Saturday, January 22, 2011

Affordable Housing - theoretical utopia or achievable reality

by TMB
Australia, it has recently been widely speculated, is facing a housing affordability crisis.
So much so that whereas from the post war period to as recently as the early 2000’s the cost of housing was around four times the median household income in recent times this has risen to as high as seven or eight times median incomes (RDC, 2007).
To be in housing stress is broadly considered as being when a household both spends more than 30% of income on rent or on mortgage repayments and their income is ranked in the bottom 40% of the income distribution (NHS, 1991). Therefore due to the scope of people this definition includes, affordable housing is not confined to households eligible for social and emergency housing but also the working poor.
According to the OECD Australia’s capital cities are now among the least affordable places to live in the world, with the most overvalued houses in the western world. They said that the price of housing relative to incomes is 50 per cent higher in Australia compared to other countries studied (in Spoehr, 2006).
Slow land release or low interest rates?
Sustainable planning calls for consolidated and integrated cities with medium density and a curb to the sprawl that has made Australian cities so car dependent. Many aspects of Melbourne 2030 respond to this, such as with the implementation of the Urban Growth Boundary (UGB) and the increase of densities in the inner city and around activity centres.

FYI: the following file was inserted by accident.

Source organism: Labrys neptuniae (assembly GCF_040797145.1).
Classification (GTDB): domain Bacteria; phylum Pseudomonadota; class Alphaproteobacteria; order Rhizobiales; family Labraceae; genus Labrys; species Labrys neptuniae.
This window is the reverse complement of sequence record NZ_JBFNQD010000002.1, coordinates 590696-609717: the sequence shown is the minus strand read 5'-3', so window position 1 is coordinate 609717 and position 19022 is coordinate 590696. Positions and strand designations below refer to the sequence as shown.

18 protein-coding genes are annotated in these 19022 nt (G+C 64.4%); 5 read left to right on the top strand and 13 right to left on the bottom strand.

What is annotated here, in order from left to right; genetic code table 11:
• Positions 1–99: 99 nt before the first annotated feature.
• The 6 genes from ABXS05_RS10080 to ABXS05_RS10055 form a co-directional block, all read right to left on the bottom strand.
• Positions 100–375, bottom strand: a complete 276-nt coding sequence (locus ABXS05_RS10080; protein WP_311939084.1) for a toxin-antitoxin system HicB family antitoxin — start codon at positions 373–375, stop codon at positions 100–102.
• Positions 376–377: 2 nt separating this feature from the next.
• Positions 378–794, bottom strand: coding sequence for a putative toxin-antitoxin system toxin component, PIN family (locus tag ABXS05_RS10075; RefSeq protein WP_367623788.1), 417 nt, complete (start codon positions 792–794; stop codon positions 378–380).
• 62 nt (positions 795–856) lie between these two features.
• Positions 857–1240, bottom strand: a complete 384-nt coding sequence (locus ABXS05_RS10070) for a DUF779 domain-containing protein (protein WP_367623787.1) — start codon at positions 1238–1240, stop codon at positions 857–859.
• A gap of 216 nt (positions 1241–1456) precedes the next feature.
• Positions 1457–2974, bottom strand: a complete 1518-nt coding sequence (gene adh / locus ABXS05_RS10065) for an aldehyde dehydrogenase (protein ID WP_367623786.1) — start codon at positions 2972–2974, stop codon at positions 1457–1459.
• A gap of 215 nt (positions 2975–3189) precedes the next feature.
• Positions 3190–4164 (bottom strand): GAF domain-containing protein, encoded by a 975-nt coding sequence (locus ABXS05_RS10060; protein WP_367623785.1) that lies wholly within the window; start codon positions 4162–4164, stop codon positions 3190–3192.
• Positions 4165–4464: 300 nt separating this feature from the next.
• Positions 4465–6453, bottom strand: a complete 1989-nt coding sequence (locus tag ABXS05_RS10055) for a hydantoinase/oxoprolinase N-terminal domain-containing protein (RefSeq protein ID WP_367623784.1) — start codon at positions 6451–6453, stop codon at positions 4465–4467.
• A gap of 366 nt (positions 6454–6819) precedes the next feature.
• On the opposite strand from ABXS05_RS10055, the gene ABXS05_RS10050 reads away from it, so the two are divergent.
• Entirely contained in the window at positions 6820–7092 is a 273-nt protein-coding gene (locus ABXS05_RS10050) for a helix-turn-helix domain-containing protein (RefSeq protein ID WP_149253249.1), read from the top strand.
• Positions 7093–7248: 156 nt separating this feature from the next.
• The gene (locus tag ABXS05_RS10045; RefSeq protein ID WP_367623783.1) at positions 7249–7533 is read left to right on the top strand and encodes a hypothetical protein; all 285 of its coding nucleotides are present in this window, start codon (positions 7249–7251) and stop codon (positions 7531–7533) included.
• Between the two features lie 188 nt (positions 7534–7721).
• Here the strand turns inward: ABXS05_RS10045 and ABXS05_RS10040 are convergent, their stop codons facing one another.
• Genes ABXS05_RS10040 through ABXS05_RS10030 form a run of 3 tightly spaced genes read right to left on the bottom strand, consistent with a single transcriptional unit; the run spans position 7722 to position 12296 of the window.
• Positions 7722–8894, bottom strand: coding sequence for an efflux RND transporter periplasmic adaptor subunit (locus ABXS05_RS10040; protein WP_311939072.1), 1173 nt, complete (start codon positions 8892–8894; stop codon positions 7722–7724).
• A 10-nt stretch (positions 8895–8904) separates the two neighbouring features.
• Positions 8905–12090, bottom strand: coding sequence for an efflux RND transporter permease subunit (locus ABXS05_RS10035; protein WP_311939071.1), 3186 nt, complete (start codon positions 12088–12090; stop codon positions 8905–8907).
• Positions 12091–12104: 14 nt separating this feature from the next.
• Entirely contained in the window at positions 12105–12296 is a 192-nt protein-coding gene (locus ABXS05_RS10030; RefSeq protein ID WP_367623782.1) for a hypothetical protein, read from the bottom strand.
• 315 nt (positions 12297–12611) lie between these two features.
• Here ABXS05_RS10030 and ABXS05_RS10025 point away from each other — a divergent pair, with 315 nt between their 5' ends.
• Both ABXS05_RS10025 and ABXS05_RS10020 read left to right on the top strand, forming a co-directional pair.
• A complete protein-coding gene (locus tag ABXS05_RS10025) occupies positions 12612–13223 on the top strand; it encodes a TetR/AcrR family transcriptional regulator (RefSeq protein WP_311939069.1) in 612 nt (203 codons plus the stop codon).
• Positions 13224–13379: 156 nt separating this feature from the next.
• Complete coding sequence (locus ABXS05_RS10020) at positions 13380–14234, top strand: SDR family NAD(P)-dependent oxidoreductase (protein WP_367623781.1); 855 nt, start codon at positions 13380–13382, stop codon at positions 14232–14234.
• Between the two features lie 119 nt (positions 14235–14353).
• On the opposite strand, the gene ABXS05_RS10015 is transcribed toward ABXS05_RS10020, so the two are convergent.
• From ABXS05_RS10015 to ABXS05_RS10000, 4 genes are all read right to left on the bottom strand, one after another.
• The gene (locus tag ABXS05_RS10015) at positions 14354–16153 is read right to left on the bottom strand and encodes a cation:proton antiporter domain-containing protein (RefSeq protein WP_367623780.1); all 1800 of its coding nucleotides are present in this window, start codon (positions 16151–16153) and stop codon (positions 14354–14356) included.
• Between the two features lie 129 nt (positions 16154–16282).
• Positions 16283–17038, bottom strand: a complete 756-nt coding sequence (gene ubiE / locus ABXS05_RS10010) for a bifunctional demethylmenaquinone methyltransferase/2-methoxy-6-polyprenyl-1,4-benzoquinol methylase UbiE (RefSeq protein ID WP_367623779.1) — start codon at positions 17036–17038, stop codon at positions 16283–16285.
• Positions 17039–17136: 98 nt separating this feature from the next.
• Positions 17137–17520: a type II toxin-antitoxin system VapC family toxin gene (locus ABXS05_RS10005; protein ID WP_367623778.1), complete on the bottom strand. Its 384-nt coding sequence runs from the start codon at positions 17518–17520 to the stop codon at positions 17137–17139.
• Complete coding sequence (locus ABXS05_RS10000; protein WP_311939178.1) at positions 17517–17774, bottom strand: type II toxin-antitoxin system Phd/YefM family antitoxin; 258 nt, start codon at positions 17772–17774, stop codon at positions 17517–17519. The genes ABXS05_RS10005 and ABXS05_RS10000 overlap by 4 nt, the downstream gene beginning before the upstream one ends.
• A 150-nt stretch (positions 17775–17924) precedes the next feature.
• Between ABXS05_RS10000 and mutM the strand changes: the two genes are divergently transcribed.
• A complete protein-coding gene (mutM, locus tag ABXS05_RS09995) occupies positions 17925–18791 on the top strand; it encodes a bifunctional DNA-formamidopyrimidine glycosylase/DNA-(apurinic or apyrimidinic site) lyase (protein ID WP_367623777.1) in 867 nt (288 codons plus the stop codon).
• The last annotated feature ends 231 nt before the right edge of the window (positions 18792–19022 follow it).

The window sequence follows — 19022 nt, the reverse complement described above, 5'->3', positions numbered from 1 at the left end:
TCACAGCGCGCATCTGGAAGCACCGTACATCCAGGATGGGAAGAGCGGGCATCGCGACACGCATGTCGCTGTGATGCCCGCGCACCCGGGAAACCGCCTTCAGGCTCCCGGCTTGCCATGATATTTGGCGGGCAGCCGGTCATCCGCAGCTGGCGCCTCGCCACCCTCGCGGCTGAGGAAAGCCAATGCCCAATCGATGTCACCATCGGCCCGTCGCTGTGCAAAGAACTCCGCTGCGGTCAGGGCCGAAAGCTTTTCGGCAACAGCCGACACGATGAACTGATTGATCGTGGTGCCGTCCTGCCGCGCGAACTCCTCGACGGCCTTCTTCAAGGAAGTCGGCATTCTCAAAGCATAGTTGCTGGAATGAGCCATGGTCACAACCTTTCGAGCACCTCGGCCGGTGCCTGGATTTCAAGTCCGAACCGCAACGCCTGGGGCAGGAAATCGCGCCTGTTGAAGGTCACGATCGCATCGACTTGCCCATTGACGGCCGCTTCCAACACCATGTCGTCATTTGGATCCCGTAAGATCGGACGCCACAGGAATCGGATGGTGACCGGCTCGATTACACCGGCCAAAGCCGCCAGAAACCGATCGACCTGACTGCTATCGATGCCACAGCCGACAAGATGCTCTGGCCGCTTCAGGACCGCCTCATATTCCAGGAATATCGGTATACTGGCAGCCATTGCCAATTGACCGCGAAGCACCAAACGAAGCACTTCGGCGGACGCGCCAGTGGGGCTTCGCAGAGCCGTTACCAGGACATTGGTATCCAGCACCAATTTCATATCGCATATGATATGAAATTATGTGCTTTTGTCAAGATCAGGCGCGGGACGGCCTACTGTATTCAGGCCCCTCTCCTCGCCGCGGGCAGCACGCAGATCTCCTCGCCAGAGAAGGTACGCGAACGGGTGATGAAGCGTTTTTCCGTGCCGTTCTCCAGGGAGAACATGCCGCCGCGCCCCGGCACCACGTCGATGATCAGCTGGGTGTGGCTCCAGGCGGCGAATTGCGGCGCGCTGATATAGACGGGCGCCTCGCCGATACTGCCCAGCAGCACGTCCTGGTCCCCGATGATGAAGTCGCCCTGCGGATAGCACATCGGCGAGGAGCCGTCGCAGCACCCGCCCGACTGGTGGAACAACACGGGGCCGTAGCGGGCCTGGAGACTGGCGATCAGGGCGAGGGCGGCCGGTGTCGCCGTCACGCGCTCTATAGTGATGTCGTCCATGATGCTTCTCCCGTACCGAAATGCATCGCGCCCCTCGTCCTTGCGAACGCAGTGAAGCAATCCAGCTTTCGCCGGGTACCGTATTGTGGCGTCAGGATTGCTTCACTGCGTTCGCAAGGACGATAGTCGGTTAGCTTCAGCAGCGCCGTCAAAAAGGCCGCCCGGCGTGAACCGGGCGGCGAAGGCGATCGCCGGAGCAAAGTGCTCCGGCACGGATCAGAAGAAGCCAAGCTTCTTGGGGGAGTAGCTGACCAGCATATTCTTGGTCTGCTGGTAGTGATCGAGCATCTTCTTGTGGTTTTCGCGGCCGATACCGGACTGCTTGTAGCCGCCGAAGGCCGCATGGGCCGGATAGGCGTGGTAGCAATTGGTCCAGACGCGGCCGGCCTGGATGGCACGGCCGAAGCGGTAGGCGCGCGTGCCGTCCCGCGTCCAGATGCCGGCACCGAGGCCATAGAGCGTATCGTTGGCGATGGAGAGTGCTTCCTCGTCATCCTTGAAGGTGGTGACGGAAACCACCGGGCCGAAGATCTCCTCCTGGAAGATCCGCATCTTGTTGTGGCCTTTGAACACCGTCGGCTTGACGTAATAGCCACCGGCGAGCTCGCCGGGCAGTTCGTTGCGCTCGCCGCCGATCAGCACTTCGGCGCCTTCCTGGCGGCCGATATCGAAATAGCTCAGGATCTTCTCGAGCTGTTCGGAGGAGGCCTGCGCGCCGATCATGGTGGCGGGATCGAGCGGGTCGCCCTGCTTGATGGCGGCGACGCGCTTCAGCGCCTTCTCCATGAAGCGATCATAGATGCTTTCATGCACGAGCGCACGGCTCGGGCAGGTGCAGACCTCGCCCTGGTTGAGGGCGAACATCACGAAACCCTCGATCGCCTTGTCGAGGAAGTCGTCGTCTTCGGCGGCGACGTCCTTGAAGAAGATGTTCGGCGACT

The Federal Government however, citing studies from the international research institute Demographia, blame the State Government’s for the increased housing affordability crisis for holding back on land release as an attempt to curb urban sprawl. Many leading economists including from the ANZ and Macquarie Bank dispute this view, identifying a decade of low interest rates, increased migration and cuts to capital gains tax - making negative gearing more attractive, as the cause (Schneiders & Millar, 2007). From this perspective poor housing affordability has thus been due to heightened demand not lack of supply.
An example of the expensive houses of southern Australia, photo by yewenyi

An example of the expensive houses of southern Australia, photo by yewenyi
more articles about Australia:

How do we create places where people want to work, live and play?

Skyline photos of Sydney, Australia 1

Towards a Bicycle Infrastructure Plan for Metropolitan Melbourne

No comments:

Post a Comment